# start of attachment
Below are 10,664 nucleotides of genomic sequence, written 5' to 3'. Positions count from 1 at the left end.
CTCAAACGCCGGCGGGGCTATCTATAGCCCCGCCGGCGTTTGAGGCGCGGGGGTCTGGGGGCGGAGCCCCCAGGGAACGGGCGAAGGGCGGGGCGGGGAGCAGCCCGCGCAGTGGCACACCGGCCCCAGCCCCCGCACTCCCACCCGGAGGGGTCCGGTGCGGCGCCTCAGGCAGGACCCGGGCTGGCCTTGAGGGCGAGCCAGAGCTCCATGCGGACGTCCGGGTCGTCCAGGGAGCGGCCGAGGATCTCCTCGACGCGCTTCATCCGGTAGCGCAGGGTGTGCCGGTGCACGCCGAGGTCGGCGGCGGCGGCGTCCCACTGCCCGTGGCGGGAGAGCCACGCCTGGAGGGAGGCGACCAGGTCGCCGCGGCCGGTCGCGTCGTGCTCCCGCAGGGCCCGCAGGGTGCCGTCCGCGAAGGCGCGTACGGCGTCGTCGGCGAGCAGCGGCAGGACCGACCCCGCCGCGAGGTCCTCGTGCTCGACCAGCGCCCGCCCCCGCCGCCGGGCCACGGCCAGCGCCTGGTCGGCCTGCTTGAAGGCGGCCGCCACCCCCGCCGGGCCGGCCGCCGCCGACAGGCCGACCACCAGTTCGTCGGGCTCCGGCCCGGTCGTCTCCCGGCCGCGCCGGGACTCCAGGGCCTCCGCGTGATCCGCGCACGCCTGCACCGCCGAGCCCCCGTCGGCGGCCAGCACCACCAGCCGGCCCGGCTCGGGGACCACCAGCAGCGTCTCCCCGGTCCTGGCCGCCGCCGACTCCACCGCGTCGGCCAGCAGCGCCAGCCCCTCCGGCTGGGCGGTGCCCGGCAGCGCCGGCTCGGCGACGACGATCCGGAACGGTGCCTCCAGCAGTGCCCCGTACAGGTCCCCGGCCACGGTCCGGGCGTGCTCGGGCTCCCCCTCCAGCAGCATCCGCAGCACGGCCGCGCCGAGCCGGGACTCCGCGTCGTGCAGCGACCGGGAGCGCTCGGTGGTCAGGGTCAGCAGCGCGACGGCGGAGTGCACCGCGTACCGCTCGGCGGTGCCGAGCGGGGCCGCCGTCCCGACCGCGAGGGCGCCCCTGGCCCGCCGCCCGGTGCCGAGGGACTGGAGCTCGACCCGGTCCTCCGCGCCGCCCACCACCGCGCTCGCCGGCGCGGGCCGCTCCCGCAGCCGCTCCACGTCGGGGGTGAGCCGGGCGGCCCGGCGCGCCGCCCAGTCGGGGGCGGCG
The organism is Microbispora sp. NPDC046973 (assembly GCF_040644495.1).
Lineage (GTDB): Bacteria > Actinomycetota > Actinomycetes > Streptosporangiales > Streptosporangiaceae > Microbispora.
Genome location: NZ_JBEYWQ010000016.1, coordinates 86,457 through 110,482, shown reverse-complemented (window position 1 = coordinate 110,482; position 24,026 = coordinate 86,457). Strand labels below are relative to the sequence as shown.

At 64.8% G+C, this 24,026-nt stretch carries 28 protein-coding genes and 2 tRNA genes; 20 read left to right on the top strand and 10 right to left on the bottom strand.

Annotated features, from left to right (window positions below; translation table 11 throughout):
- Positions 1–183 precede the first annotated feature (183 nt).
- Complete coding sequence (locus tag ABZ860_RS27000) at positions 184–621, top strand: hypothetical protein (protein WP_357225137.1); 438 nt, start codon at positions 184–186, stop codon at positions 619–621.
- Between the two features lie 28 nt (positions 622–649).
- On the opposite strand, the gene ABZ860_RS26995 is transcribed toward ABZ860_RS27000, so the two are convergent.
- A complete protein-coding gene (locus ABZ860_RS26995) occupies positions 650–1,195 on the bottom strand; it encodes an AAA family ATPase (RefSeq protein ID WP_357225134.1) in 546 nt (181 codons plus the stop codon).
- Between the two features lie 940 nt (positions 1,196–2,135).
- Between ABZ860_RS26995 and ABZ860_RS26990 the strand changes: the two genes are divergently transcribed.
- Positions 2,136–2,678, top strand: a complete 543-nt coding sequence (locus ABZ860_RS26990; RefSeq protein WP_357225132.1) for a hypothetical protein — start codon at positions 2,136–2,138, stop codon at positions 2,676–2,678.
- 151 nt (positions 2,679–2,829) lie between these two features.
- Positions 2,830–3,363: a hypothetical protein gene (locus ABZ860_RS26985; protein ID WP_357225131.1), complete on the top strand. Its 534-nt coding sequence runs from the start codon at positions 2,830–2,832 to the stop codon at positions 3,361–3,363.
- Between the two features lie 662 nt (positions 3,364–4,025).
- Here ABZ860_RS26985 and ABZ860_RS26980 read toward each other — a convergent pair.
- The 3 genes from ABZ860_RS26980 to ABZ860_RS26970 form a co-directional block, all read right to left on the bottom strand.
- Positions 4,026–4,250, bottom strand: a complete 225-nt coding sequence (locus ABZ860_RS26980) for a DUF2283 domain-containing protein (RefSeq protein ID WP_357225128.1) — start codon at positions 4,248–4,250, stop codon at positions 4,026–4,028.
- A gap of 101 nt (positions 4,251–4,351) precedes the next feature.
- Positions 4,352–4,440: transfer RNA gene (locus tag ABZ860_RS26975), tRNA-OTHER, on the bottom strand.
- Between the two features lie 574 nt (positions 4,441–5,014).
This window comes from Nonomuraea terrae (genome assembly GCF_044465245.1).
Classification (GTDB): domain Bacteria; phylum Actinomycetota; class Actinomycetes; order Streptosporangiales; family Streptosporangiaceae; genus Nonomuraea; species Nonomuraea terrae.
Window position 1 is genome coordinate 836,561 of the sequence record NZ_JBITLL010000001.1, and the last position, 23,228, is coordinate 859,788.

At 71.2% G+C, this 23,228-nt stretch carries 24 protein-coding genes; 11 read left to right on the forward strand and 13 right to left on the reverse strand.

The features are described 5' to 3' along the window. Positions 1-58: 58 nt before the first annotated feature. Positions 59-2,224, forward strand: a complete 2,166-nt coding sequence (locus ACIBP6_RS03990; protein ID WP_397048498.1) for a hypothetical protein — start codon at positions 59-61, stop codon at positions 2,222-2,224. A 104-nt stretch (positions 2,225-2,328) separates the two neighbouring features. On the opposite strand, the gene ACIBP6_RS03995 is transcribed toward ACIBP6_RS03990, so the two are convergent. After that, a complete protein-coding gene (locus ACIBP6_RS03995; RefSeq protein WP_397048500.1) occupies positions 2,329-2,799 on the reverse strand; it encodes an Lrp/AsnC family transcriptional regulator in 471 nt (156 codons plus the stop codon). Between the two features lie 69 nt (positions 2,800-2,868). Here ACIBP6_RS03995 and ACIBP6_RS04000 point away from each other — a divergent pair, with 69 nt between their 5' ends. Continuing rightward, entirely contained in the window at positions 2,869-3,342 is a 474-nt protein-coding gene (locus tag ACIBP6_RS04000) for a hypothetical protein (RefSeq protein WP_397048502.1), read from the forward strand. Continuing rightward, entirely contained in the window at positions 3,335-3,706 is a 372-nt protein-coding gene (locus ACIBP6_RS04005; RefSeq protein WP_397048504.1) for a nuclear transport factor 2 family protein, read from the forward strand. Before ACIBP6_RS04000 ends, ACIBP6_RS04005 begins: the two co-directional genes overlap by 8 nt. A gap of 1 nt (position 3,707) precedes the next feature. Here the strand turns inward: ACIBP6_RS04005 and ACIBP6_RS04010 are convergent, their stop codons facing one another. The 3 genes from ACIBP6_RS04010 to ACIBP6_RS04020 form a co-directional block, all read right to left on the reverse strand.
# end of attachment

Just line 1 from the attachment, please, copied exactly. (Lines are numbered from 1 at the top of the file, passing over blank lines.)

Below are 10,664 nucleotides of genomic sequence, written 5' to 3'. Positions count from 1 at the left end.